One house. Ten contestants. Thirty cameras. Forty microphones. One survivor. One murder.
Nine weeks, No excuses, no escape.

The book is about the lives of 10 ‘ordinary’ people, living in the Peeping Tom House, the English counterpart of ‘Big Brother’. When a murder happens in front of million of viewers, an inspector is given the task to find out who did it and how it was possible with 30 cameras monitoring every movement…

Misleading the public

Television is first and foremost an educational medium. It is an instrument of persuasion, indoctrination, seduction, propaganda, and mind manipulation – all done in an entertaining way.”
-Marlin Maddoux-

We live in times when the media takes a central role in our lives and community, so that actions that take place are often a reflection of what television presents. This form of media has enormous ability to influence and brainwash the general public. The talking box in everyone’s living room plays an overpowering role today as a result of the weakness of society.

The biggest weakness of this society is the importance of money and big business. Research and studies have proved that youngsters spend an average of nearly 30 hours a week watching television; some even spend more time watching television than doing anything else except sleeping. It then comes as no surprise that in a community where money signifies success and influence, producers of television shows and programmes try to make their creations the most prosperous of businesses.
We’re not only pointing a finger to reality programmes (that skip the reality part and make everything fiction) but also to the more entertaining and seemingly ‘innocent’ programmes and even the news. They too manipulate and mislead the public. The news is always shown through the filters of media biases. How can we believe what we see when actors may be used to ‘show’ an action that never was filmed? Or when broadcasters emphasize or cut news items to fit their views.

In ‘Dead Famous’, Ben Elton protests against this form of manipulation and shows how far it can go. In a confession, a contestant says that she loves all her friends in the house, but that she guesses that in the end she’ll end up hating everyone. By broadcasting only the last sentence, her confession is taken out of context and is given a new meaning. Because of this, the character is seen by the public as a mean and person that can’t be trusted. She’s portrayed the way the producers want it, and not the way she really is.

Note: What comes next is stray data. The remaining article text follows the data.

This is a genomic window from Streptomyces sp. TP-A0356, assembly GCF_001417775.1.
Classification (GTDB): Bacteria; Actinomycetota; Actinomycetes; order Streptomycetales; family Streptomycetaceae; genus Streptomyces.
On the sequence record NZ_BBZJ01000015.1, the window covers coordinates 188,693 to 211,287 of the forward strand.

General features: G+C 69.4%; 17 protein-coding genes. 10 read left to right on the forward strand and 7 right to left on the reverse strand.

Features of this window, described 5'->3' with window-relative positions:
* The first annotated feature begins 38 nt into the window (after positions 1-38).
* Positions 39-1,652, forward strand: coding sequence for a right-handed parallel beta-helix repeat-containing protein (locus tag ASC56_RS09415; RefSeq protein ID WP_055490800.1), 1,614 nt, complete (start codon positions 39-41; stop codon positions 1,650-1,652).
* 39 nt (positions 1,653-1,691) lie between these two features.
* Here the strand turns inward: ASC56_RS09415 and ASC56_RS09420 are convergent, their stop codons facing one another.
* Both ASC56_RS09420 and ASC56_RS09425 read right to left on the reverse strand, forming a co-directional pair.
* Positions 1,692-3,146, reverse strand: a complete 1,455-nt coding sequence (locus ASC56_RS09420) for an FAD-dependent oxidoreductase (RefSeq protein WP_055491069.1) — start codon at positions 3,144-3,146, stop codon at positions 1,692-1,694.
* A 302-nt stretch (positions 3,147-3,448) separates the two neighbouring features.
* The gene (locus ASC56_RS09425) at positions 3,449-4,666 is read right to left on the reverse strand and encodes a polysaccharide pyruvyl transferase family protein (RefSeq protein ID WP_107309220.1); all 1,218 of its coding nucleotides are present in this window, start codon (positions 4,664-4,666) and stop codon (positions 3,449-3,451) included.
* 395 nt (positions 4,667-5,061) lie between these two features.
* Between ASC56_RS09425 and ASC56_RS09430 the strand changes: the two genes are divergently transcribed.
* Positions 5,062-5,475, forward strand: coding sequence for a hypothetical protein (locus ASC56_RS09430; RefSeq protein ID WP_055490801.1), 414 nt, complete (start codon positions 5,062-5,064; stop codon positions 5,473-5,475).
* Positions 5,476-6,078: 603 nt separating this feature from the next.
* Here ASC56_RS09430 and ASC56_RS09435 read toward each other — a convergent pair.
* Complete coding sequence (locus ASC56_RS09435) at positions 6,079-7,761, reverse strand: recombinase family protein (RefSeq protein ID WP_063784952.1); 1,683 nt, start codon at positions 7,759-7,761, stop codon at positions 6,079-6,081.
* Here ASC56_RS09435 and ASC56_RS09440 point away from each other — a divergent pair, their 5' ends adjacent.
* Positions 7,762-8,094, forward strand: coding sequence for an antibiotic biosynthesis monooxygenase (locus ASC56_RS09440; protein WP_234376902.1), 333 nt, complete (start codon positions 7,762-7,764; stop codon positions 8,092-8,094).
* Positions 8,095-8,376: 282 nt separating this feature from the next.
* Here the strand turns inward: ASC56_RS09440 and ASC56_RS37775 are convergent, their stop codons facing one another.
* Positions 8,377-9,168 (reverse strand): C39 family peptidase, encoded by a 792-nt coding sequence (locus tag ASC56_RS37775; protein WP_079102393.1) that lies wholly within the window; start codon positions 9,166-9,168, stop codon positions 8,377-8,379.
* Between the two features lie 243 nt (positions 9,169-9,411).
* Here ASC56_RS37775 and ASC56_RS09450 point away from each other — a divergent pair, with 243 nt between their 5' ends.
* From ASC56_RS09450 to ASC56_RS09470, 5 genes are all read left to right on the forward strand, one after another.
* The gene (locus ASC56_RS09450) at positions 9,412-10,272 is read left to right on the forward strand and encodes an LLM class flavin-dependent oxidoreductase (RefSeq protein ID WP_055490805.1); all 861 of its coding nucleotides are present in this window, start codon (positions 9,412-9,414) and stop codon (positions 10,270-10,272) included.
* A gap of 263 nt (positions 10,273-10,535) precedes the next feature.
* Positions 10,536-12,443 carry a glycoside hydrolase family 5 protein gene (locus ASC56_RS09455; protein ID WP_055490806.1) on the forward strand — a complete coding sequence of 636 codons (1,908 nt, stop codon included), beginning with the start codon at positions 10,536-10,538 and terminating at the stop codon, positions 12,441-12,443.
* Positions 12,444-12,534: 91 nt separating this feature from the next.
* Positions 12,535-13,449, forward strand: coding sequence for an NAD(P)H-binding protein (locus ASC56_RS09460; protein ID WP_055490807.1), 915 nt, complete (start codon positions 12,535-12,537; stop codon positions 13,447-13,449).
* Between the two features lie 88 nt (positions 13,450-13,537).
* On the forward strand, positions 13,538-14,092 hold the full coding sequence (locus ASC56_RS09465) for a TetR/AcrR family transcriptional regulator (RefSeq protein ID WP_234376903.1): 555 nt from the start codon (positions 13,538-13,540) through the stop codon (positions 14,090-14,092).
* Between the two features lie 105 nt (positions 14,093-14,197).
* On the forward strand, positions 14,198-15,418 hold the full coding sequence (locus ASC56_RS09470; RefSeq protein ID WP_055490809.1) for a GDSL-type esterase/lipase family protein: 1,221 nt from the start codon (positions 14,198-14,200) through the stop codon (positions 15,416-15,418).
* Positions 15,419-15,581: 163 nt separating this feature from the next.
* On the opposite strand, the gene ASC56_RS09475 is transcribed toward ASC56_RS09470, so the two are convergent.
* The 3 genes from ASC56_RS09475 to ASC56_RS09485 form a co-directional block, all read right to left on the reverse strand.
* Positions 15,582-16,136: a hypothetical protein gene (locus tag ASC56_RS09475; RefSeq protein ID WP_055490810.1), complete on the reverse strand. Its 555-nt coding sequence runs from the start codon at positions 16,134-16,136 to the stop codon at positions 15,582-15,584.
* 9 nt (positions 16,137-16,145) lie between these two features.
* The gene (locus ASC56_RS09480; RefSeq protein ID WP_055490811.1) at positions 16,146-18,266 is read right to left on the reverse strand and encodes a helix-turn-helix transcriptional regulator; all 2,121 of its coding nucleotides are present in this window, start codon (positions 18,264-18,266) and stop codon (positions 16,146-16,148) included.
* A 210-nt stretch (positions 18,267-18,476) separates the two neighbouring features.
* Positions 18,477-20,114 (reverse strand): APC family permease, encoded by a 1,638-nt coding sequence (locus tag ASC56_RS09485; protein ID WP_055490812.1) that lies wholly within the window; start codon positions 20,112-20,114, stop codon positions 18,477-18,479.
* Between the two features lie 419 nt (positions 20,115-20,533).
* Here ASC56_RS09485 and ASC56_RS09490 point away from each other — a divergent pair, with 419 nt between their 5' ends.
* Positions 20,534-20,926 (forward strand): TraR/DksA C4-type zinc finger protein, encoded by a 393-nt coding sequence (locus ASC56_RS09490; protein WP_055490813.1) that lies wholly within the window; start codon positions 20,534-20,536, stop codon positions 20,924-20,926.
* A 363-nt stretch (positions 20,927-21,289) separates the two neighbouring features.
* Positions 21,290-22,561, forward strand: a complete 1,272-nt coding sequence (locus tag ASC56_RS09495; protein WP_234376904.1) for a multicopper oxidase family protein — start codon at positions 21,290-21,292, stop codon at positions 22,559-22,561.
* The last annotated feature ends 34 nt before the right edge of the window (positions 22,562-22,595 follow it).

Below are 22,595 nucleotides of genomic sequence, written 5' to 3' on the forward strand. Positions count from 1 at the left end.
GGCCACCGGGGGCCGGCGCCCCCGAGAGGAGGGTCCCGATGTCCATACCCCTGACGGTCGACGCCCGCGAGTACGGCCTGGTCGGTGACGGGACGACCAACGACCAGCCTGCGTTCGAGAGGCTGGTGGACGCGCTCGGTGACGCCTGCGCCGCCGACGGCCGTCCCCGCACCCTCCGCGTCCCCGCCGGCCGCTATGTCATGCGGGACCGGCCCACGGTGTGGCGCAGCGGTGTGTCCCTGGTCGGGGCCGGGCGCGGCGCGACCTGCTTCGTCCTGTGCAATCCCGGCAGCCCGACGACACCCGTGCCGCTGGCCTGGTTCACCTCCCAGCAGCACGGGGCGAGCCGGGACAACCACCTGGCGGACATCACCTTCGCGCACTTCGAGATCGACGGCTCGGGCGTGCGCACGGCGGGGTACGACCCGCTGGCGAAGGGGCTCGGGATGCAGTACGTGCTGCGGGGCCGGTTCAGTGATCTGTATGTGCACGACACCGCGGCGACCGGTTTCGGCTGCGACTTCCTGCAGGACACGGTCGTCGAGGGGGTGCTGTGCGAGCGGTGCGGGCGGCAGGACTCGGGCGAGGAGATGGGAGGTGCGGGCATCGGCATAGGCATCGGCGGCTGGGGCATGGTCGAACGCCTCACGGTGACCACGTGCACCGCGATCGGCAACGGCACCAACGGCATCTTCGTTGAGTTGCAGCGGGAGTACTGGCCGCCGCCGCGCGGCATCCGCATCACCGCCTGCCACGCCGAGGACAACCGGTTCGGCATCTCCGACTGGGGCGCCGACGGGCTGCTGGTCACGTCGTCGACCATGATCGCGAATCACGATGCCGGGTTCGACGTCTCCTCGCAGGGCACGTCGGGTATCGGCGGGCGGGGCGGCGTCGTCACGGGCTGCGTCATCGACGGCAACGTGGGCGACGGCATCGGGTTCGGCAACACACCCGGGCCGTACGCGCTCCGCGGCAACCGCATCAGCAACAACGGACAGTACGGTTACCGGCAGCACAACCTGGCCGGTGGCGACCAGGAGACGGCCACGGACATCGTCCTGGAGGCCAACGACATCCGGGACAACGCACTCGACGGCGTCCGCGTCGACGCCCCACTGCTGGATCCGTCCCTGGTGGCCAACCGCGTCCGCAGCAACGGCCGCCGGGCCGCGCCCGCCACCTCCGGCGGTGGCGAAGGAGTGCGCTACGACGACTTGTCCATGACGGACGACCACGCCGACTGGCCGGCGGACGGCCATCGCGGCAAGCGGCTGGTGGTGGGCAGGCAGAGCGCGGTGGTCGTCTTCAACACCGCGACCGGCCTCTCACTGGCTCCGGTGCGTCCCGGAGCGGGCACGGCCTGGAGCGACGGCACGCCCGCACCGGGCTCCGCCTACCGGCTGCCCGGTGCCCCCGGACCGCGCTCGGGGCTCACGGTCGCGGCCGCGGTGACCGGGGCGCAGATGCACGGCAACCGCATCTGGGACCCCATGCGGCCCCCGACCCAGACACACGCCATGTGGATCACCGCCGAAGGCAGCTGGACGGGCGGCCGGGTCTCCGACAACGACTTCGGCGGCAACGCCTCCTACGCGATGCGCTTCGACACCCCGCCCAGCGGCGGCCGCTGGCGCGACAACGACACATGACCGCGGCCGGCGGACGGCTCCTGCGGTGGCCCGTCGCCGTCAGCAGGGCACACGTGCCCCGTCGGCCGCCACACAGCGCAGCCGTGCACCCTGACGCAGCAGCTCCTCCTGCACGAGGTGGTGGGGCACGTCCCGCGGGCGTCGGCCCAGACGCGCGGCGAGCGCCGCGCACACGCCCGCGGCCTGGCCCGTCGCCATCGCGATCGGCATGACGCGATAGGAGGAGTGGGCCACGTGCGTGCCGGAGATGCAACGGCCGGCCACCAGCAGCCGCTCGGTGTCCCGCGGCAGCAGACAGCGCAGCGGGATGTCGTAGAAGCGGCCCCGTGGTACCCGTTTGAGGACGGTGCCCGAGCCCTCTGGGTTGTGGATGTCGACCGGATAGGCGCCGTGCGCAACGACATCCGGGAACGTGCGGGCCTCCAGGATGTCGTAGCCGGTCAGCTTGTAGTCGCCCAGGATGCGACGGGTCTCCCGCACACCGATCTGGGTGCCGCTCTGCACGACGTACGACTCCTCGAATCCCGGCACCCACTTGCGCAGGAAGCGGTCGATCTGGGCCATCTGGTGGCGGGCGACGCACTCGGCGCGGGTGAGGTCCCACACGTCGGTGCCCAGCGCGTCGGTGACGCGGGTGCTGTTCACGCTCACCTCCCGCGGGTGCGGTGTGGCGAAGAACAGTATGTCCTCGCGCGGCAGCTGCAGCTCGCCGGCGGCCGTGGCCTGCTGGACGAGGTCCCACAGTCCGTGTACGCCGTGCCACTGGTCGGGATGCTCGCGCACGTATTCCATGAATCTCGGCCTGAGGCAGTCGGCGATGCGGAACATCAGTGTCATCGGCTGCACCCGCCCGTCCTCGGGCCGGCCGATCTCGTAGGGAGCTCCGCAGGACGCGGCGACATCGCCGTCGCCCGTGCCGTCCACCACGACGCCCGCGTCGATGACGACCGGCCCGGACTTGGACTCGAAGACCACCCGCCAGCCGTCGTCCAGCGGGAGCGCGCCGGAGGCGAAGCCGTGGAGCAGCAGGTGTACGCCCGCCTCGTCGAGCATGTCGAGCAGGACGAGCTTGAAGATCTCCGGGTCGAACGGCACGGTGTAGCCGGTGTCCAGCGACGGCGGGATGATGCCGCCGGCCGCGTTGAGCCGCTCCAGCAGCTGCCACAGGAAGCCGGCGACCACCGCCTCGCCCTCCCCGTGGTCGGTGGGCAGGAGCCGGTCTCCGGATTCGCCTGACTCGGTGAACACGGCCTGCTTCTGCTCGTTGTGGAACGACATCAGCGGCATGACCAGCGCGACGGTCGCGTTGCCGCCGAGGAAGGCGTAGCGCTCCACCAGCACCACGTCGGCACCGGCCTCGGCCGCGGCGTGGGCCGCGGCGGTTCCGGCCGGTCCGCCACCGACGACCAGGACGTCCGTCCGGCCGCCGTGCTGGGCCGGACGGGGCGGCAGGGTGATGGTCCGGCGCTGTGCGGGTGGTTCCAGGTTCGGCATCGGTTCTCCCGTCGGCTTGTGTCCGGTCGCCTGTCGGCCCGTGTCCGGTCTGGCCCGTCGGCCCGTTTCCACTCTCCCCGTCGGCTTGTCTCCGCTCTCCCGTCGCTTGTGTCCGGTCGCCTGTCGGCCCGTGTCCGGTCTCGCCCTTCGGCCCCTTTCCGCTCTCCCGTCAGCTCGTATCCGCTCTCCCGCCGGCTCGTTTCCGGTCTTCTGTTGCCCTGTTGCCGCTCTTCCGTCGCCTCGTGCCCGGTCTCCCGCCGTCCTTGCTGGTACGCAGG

The only problem is that television can’t be attacked. It has stood up to all sorts of challenges and has always survived. It’s up to us to change this. When the public is aware of the power that television has and that images can never fully be trusted, television can be used as a tool for learning, communication and information. We should look for alternatives that, in the long run, will benefit society!


Have you ever felt like somebody’s watching your every move? If your answer is yes, you’re completely right! We all are watched 24-seven! We live in a Peeping Tom world, where cameras are watching every move and record every word that is said. Tracking someone down is very easy nowadays. Satellites can follow every move one makes, and tracing mobile phones to the place where it is being used has become a hobby of even the least experienced computer geek. Often we are not aware of this, but even when we walk the streets, and definitely in larger cities, cameras are hanging around, recording your moves, zooming in on places you’d never expect it. If you think about it, you don’t even have privacy in your own house. Ever heard of cameras working on body heat that are able to show what ever you are doing and where-ever you are walking?
However, it’s not only the huge amount of cameras that are hanging everywhere; it’s also the people surrounding you that most of the times disturb your privacy. They go and sneak through your dairies, peep through keyholes, listen in to conversations and as if that’s not enough, they tell everyone they know what they have found out.
That brings us to the press. Whenever they need something, they will do everything to get it. Most of the time the picture / story won’t be about you dropping your kids off at school, but about you getting drunk and stripping naked in one or the other pub. The juicier the story; the better! The same for television. They stop at nothing to attract viewers and to make money.